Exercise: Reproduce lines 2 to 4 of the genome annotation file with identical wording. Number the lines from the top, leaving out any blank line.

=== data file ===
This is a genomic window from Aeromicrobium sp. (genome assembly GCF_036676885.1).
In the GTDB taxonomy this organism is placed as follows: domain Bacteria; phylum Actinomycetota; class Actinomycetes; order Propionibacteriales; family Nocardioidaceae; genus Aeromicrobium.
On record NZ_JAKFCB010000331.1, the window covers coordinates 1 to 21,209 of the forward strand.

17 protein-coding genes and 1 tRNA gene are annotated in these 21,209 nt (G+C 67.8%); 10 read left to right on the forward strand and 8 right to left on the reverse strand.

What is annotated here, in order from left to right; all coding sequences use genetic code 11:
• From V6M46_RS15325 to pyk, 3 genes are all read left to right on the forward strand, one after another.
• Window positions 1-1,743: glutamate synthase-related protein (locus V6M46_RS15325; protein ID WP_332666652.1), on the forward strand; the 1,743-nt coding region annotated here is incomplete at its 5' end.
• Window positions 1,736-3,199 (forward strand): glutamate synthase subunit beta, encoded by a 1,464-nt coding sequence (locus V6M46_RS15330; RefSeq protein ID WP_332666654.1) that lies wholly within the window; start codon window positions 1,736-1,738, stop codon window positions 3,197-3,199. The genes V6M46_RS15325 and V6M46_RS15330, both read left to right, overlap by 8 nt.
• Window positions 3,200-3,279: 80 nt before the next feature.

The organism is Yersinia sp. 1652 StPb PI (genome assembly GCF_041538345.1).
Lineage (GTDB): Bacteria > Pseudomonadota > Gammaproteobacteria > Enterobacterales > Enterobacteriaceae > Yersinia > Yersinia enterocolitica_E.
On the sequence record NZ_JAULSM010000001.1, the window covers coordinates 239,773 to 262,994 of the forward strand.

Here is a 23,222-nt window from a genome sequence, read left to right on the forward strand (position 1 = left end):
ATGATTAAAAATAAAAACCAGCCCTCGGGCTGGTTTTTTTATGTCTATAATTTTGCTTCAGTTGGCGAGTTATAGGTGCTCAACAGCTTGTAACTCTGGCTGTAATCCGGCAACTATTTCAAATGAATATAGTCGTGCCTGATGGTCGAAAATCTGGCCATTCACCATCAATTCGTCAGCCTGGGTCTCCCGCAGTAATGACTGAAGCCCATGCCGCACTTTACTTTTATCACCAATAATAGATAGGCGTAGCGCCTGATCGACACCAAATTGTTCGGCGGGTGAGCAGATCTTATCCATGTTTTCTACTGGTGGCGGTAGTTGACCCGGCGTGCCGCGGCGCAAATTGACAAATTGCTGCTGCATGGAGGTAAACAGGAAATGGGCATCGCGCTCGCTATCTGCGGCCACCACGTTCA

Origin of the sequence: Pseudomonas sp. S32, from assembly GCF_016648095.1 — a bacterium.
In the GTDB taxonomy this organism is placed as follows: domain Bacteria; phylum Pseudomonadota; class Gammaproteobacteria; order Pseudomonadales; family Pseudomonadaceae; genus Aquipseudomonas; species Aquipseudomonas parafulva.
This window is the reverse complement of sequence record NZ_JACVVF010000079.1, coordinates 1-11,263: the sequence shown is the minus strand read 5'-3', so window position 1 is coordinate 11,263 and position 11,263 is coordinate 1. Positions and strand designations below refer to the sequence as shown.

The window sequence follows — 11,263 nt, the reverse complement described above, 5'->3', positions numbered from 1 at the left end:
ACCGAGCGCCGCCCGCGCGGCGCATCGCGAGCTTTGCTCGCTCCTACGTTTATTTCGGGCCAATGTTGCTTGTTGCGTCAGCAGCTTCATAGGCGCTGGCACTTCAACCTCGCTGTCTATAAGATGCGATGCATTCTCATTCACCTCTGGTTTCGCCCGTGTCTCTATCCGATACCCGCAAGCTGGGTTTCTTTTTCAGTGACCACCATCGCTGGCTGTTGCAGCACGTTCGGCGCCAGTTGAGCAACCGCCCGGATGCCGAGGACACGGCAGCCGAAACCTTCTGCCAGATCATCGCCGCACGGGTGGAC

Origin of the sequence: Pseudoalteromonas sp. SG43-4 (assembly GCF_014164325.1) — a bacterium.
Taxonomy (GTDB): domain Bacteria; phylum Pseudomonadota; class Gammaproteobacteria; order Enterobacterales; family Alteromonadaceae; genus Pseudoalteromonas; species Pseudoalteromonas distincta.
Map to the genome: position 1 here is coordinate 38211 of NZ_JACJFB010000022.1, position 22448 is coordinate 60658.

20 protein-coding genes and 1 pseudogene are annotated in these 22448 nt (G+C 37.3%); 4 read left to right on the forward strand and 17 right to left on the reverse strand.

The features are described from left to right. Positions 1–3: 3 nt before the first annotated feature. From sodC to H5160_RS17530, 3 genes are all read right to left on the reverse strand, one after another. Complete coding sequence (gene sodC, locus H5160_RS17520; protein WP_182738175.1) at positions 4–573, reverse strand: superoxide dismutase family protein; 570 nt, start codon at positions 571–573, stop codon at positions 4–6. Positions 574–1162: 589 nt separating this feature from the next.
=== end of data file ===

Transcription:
In the GTDB taxonomy this organism is placed as follows: domain Bacteria; phylum Actinomycetota; class Actinomycetes; order Propionibacteriales; family Nocardioidaceae; genus Aeromicrobium.
On record NZ_JAKFCB010000331.1, the window covers coordinates 1 to 21,209 of the forward strand.

17 protein-coding genes and 1 tRNA gene are annotated in these 21,209 nt (G+C 67.8%); 10 read left to right on the forward strand and 8 right to left on the reverse strand.